Sunday, October 15, 2006

Veils n' Crosses

Sounds like an old fashioned board game, doesn't it? But in Britain, its become serious stuff.

You'll remember that Mr. Appeasement, ex-British Foreign Secretary Jack Straw got the jihadis all riled up over his suggestions that the full Islamic femme-mask represents a barrier to communication, prevents assimilation and is ` a mark of difference'.

While Islamists like the Muslims Council of Britain went into a frenzy, many of Straw's fellow Brits both in and outside of government agreed with him.

Now, it's gone one better, with a Muslim teaching assistant being fired (`sacked', in Brit-speak) for refusing too take off her veil in class following complaints from children and teachers at her school that it was difficult to understand her in English lessons.

When she refused to remove the veil, she was suspended pending an employment tribunal.

The BBC provided some unintentional humor with its caption to the above picture: `The 23-year-old insists the veil is not a communication barrier' (!!)

This, of course, has agin sparked more controversy, with British Minister Phil Woolas backing the school and Muslim MP and the Muslim Council of Britain crying `Islamophobia!' as usual.

On the other side of the aisle a British Christian, Nadia Eweida, is suing her employer, British Airways over her suspension for wearing a cross.

MS. Eweida complains that she was sent home from her job at Britain's Heathrow Airport for refusing to remove the crucifix which supposedly breached British Airway's dress code.

The airline's uniform code says that employees are not allowed to wear visible jewelry or other 'adornments' while on duty without permission from management.

Of course, it makes exceptions for Muslim and Sikh minorities by allowing them to wear hijabs turbans, and traditional Sikh iron bangles...and probably allows the Sikh kirpa (traditional dagger) as well.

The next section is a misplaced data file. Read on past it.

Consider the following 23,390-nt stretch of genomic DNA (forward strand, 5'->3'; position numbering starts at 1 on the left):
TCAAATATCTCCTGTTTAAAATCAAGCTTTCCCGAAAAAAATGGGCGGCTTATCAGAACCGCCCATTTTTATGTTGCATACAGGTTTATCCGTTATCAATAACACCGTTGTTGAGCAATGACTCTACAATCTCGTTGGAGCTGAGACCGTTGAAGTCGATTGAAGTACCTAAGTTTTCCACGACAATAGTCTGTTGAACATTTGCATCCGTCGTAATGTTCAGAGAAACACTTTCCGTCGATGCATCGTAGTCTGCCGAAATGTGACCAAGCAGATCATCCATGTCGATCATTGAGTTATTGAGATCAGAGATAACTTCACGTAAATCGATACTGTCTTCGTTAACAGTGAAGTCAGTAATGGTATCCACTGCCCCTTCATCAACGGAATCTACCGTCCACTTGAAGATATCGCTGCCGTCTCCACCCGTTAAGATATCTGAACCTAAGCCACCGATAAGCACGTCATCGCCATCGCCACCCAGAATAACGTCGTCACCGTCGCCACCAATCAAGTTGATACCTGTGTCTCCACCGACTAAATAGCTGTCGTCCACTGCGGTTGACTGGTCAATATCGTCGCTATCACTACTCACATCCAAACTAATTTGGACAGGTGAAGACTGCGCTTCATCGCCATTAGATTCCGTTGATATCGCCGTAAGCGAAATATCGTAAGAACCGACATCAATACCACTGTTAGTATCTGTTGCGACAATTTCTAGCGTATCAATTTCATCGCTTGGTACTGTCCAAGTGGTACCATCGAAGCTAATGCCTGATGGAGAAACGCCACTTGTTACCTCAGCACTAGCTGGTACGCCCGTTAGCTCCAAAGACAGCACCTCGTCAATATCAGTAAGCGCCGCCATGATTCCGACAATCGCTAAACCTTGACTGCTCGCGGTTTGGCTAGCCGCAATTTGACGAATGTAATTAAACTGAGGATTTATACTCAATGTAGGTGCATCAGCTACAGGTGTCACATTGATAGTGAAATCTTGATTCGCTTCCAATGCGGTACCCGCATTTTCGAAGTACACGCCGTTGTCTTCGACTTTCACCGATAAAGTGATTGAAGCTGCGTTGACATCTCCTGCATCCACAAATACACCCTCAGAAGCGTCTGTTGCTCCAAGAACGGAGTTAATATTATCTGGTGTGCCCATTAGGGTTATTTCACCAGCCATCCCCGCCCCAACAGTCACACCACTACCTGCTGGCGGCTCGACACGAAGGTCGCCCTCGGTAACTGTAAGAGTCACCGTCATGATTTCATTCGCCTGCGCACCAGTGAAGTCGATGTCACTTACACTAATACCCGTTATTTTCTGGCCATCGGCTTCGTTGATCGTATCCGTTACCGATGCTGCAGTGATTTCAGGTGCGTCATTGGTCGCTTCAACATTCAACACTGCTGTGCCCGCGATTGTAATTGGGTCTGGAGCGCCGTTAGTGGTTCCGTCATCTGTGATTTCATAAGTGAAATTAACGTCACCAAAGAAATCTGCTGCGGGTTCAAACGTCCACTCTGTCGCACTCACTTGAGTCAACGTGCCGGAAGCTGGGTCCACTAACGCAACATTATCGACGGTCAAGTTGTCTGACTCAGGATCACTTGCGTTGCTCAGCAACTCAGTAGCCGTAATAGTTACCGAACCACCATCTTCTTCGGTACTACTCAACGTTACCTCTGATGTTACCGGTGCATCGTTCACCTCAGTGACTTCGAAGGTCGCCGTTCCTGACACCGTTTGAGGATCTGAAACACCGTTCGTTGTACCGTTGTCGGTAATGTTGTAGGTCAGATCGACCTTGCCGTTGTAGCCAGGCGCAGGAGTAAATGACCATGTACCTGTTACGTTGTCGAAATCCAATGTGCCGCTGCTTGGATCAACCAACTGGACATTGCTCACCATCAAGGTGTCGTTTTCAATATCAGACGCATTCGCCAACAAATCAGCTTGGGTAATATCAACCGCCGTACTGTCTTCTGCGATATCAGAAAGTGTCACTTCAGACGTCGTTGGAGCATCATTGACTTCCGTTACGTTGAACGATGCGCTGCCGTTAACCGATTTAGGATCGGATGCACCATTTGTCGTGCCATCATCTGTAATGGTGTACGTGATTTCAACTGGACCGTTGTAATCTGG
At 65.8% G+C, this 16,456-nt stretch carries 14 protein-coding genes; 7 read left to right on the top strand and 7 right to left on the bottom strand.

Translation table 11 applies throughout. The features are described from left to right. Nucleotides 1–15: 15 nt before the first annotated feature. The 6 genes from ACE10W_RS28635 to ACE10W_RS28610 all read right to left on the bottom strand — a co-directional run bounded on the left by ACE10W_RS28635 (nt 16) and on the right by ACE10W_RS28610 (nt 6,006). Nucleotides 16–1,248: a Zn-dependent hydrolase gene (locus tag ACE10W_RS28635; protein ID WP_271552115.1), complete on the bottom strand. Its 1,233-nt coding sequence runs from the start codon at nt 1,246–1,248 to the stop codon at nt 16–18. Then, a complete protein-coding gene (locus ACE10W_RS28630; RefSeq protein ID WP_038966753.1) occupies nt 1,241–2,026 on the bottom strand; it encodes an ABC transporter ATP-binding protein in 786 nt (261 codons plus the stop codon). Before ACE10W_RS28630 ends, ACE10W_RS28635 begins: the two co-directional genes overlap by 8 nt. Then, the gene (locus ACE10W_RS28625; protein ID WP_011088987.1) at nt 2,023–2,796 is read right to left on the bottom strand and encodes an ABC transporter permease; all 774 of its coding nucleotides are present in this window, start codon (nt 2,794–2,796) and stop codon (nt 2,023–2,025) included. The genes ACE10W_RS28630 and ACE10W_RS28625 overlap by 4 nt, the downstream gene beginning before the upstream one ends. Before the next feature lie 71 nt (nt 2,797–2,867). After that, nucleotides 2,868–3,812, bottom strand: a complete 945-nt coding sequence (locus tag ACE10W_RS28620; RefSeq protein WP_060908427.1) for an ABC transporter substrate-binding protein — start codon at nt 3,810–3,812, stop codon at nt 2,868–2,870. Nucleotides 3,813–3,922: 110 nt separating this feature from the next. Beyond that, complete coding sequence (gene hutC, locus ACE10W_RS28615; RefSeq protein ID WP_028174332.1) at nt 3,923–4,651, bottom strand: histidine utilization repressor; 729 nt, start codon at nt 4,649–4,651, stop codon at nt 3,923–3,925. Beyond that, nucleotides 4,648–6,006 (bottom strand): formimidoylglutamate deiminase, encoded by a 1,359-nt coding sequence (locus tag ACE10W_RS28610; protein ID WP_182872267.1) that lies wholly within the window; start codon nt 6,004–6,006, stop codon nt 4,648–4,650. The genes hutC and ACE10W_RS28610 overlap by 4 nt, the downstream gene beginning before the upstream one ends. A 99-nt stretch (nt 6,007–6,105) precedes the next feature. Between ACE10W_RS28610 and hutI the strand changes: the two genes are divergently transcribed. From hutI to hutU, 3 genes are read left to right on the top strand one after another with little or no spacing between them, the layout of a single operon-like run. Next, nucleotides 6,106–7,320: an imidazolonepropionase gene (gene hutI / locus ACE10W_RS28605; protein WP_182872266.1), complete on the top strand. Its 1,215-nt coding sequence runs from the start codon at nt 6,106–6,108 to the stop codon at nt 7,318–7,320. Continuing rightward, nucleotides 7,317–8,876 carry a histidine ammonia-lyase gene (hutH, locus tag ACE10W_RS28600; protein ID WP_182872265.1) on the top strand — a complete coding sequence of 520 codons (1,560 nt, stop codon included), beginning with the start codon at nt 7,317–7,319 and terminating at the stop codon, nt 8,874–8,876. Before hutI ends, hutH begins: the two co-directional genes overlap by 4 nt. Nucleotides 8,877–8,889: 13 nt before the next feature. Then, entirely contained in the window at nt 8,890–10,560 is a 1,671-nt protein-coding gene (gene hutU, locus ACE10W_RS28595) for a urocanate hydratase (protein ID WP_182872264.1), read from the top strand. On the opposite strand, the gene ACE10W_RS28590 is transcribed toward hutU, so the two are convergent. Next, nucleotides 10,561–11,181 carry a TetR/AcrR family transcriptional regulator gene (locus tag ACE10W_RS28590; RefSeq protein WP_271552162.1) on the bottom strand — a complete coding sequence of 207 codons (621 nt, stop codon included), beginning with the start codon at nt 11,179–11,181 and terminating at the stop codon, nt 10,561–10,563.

Ms. Eweida was quoted as saying "I will not hide my belief in the Lord Jesus. British Airways permits Muslims to wear a headscarf, Sikhs to wear a turban and other faiths religious apparel.

"Only Christians are forbidden to express their faith. I am a loyal and conscientious employee of British Airways, but I stand up for the rights of all citizens."

She's being backed by her union.

Perhaps the fact that she is a Coptic Christian of Egyptian origin with experience in how members of the Religion of Peace deal with diversity has something to do with her uncompromising stand.


Clovis Sangrail said...

Good post! I think you're spot on with the description of the positions but it's a bit hard to tell from close-up. What is very noticeable is that the BBC is trying to be/appear more balanced. I think many of the journalists have realised what a hot topic it all is. I don't think their underlying impulses have changed at all, though.

On a related topic here's a link to a post of mine on the how extreme things can be in this country:

Anonymous said...

From what I understand, the policy is no visible jewelry is to be allowed. That means that you can't let your cross show if you're christian, you can't let your fatima's hands show if you're muslim, and you can't let your dagger show if you're a sikh.

Turbans aren't jewelry, so they're ok. Same with headscarfs.

However, the airline really went overboard here. Technically, she was breaking the rules, but a cross, especially an inconspicuous one like shown in the picture is really no big deal. This is a good example of PC gone wild.

Freedom Fighter said...

The hamza (you call it a Fatima's Hand) is not a religious's a good luck charm used throughout the entire Middle East, including Israel.

The hijab, bangle and turban ARE religious symbols to Muslims and Sikhs, respectively. SO is the cross. And that's the point this woman is making.

I agree with her.